1. vacation

    November 26, 2014 - Nabbed!

    Me, hanging with my new Marlin 30-30, ready for hunting.

    First of all, I need to apologize because I took vacation without saying I was taking vacation. That was because I was so into my vacation.

    However! I’m back and with excitement.

    This Monday started the two-week buck season here. We have had a non-stop problem with poachers here since we moved in. Yesterday, it came … Continued…

  1. IMG_3504

    October 29, 2014 - The Log Splitter

    I’m such a fan of this log splitter!

    I’d never seen such a thing before!

    I had a HUGE pile of logs waiting to be split. My winter preparations this year are based on issues I had last year, which include my furnace going out twice, and each time I had to wait a week for the needed part to come in. Meanwhile, it was pretty cold … Continued…

  1. IMG_3397

    October 6, 2014 - The Conductor

    I wrote this post a year ago before the hardcover of my book was published. I’m re-running it today, the day before the paperback version of my book is released, in Georgia’s honor, edited to add links to some of my favorite posts on the blog about Georgia. I hope you’ll click through to the links and enjoy!

    I’m so proud of my book, and so … Continued…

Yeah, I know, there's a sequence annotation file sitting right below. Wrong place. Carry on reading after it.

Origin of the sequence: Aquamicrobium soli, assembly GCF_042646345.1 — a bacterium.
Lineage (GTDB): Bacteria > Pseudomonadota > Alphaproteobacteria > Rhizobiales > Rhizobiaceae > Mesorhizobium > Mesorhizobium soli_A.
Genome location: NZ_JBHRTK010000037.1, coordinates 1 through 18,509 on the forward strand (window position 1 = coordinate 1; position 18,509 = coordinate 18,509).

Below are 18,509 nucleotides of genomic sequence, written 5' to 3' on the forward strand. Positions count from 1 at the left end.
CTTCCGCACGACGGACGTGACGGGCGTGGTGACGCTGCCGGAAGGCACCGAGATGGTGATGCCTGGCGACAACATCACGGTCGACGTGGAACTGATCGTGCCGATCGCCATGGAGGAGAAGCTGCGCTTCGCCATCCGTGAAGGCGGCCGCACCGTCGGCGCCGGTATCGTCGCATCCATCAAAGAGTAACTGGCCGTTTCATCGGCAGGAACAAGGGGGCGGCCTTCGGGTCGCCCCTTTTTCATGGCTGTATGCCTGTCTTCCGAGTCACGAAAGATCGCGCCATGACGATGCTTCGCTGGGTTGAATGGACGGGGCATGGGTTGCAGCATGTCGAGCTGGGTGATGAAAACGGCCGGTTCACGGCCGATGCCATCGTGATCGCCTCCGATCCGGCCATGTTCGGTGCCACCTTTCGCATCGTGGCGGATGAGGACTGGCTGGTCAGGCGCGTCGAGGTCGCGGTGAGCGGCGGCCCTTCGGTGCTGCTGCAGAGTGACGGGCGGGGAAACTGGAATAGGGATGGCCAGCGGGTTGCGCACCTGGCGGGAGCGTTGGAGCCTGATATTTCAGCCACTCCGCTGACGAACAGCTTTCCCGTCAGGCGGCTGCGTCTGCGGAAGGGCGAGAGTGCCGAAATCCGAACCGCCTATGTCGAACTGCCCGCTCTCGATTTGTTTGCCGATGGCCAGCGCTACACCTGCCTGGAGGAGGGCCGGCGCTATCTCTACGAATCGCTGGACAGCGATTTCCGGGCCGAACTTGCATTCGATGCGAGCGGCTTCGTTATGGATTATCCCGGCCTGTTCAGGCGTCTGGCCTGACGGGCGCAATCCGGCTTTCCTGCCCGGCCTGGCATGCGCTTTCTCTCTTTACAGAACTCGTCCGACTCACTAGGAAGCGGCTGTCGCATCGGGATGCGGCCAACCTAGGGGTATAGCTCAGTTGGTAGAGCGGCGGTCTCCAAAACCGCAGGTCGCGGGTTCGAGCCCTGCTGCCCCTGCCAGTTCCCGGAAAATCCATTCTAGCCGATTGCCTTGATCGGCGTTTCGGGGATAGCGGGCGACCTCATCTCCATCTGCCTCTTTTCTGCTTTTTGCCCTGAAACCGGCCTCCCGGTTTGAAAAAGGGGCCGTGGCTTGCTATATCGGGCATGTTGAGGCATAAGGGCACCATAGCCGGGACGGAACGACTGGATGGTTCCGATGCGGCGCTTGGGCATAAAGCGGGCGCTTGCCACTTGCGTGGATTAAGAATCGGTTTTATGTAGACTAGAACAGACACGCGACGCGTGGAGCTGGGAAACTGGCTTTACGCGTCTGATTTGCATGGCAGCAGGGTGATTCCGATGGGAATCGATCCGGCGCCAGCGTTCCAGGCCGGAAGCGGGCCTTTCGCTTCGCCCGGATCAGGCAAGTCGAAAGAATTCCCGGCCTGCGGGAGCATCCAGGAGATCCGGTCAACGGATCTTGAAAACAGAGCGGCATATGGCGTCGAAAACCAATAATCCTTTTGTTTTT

1. IMG_2332

    October 3, 2014 - My Dear Georgia

    I’ve waited several days to write this post. Partly because I wanted to give time for the immediate family to be notified, and partly because I needed some time myself to put my thoughts together. Not that I can ever put my thoughts together properly in this case.

    The obituary, written by my cousin, Mark Sergent.

    Georgia Pauline Sergent, 84, of Johnson Creek, Walton, West Virginia … Continued…

  1. today9

    October 1, 2014 - A Ride in Stringtown

    I took a ride to Stringtown recently with my friend Jerry on his four-wheeler, and a four-wheeler is the way to travel this road, let me tell ya.

    I hadn’t been out there in about a year, and things have changed. There’s a new owner, an English fellow. Yes, really. I don’t think they intend to keep livestock as they’ve torn down the goat house … Continued…

Daily Farm

IMG_5187











If you would like to help support the overhead costs of this website, you may donate. Thank you!

Sign up for the
Chickens in the Road Newsletter




The Slanted Little House

"It was a cold wintry day when I brought my children to live in rural West Virginia. The farmhouse was one hundred years old, there was already snow on the ground, and the heat was sparse-—as was the insulation. The floors weren’t even, either. My then-twelve-year-old son walked in the door and said, “You’ve brought us to this slanted little house to die." Keep reading our story....



Today on Chickens in the Road


Join the Community in the Forum

Search This Blog



Out My Window

59°F Partly Cloudy

Walton, WV

Calendar

April 2015
S M T W T F S
« Mar    
 1234
567891011
12131415161718
19202122232425
2627282930  


I Love Your Comments

I Have a Cow


And she's ornery. Read my barnyard stories!



Entire Contents © Copyright 2004-2015 Chickens in the Road, Inc.
Text and photographs may not be published, broadcast, redistributed or aggregated without express permission. Thank you.

Privacy Policy, Disclosure, Disclaimer, and Terms of Use

Contact